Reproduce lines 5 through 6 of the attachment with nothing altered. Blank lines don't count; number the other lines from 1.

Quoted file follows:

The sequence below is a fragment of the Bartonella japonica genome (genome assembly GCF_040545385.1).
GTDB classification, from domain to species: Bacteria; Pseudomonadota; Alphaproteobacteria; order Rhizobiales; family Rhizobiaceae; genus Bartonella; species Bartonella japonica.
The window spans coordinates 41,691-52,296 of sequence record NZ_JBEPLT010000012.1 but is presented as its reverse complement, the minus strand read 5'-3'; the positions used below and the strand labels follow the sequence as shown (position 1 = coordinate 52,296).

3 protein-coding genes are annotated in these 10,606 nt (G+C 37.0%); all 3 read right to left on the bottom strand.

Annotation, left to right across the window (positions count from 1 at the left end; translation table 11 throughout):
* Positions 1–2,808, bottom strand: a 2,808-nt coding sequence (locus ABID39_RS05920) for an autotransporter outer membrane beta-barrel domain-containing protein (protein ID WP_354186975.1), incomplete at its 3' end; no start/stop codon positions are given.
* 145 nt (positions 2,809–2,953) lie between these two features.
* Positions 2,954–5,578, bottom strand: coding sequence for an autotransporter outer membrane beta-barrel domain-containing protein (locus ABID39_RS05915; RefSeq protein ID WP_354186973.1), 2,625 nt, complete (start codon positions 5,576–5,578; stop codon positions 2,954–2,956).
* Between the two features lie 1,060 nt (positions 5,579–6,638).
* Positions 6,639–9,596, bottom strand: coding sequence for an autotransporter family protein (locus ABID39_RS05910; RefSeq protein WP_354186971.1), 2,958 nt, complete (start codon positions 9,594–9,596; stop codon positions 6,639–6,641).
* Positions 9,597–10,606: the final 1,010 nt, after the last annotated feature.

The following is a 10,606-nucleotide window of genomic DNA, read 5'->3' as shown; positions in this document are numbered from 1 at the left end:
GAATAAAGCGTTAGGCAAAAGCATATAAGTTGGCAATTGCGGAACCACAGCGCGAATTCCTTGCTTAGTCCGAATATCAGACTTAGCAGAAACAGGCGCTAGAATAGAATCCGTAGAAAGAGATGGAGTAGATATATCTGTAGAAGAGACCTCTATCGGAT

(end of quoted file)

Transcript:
Annotation, left to right across the window (positions count from 1 at the left end; translation table 11 throughout):
* Positions 1–2,808, bottom strand: a 2,808-nt coding sequence (locus ABID39_RS05920) for an autotransporter outer membrane beta-barrel domain-containing protein (protein ID WP_354186975.1), incomplete at its 3' end; no start/stop codon positions are given.